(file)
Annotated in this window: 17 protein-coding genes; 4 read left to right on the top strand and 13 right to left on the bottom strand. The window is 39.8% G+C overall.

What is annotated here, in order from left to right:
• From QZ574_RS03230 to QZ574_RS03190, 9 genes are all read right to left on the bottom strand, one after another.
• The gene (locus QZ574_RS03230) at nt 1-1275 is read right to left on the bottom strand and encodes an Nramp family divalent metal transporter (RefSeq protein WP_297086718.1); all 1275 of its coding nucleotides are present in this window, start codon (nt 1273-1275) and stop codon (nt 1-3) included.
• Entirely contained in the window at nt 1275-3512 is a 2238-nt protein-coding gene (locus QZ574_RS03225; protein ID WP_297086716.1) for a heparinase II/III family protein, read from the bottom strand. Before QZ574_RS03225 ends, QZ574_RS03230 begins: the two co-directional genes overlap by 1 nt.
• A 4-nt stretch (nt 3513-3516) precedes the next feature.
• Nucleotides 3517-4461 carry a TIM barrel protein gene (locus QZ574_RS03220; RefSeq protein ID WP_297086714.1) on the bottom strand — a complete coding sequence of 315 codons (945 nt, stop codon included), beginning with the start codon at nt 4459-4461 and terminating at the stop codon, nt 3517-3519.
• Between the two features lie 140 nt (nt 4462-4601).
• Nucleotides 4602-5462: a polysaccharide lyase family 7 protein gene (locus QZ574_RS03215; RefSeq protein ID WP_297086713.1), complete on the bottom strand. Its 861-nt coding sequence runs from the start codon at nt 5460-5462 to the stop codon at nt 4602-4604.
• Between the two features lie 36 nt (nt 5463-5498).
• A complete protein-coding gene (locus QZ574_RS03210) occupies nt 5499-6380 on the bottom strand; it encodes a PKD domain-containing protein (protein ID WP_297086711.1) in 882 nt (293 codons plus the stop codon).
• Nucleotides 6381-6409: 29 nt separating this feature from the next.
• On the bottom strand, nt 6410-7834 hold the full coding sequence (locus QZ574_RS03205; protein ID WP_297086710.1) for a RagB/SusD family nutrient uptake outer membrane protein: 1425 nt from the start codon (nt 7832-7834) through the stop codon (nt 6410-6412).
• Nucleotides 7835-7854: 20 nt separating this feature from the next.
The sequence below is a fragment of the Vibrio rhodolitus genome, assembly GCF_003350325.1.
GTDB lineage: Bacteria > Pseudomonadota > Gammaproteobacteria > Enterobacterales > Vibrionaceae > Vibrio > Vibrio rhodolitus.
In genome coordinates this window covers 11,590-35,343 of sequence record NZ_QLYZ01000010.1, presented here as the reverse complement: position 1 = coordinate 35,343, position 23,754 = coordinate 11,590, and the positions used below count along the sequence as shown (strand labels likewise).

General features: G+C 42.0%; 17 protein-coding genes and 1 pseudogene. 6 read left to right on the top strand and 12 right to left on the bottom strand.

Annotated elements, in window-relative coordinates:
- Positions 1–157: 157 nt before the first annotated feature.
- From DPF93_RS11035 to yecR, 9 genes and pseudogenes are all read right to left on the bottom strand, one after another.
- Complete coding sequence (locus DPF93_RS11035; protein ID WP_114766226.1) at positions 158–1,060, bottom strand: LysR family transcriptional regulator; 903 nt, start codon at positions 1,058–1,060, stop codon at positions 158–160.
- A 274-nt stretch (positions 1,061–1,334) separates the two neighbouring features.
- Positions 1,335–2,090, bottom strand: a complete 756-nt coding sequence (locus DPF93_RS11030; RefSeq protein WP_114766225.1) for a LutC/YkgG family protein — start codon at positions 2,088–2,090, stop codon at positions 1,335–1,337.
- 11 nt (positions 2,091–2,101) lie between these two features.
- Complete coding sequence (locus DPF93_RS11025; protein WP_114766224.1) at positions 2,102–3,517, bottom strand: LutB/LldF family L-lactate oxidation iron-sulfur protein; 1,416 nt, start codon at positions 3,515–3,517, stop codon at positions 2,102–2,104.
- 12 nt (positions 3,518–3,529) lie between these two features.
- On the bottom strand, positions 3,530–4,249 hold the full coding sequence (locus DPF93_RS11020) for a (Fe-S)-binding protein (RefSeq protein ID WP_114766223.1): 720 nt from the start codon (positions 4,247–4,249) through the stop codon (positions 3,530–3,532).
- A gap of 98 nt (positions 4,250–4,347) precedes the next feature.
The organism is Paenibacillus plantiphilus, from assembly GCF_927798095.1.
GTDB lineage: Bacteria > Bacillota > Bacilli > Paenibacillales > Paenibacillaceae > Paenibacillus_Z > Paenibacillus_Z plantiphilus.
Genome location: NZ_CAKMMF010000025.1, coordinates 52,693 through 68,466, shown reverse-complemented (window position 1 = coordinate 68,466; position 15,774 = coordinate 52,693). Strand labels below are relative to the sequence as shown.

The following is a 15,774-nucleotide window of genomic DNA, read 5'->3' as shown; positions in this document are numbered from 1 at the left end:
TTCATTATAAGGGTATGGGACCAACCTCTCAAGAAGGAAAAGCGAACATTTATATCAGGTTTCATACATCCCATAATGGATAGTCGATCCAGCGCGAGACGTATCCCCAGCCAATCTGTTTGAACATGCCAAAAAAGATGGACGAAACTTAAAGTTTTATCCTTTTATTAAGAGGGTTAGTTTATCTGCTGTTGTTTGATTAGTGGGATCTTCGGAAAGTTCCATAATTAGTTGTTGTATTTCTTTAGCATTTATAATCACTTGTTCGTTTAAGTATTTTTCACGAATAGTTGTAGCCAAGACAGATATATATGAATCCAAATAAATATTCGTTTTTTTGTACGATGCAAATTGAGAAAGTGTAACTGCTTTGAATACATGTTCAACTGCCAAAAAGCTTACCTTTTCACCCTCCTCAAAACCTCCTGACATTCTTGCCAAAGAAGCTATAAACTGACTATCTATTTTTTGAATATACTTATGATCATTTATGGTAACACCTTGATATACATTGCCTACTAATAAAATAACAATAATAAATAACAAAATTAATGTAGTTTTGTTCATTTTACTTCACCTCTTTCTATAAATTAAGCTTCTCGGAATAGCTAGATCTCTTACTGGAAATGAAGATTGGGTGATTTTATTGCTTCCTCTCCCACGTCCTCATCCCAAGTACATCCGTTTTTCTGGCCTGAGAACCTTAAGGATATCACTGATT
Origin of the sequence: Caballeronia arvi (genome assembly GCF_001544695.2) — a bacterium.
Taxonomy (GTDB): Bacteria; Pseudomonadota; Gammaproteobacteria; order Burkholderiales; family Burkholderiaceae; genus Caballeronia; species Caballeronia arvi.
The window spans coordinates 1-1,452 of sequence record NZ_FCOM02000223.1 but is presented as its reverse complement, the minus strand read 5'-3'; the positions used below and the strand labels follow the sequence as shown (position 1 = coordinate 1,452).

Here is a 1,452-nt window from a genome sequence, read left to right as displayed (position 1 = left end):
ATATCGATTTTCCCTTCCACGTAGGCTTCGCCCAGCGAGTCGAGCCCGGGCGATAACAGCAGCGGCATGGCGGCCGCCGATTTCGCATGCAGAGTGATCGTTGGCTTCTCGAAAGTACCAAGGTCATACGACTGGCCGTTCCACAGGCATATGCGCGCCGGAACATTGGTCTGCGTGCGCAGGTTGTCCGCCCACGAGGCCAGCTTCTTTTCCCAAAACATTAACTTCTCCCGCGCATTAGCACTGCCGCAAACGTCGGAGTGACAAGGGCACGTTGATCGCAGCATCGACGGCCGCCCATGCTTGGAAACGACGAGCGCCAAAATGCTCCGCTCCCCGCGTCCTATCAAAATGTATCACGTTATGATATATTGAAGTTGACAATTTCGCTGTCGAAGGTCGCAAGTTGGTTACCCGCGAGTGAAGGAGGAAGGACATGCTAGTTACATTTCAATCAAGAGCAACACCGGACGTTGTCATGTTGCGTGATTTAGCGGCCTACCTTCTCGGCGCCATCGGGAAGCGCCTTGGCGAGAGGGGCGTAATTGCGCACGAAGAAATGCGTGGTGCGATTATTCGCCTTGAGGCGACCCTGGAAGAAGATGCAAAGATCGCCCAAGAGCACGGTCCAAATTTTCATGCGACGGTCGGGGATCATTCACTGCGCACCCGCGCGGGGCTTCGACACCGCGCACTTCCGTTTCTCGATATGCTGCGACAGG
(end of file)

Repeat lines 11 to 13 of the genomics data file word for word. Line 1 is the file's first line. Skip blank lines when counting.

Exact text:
• A complete protein-coding gene (locus QZ574_RS03210) occupies nt 5499-6380 on the bottom strand; it encodes a PKD domain-containing protein (protein ID WP_297086711.1) in 882 nt (293 codons plus the stop codon).
• Nucleotides 6381-6409: 29 nt separating this feature from the next.
• On the bottom strand, nt 6410-7834 hold the full coding sequence (locus QZ574_RS03205; protein ID WP_297086710.1) for a RagB/SusD family nutrient uptake outer membrane protein: 1425 nt from the start codon (nt 7832-7834) through the stop codon (nt 6410-6412).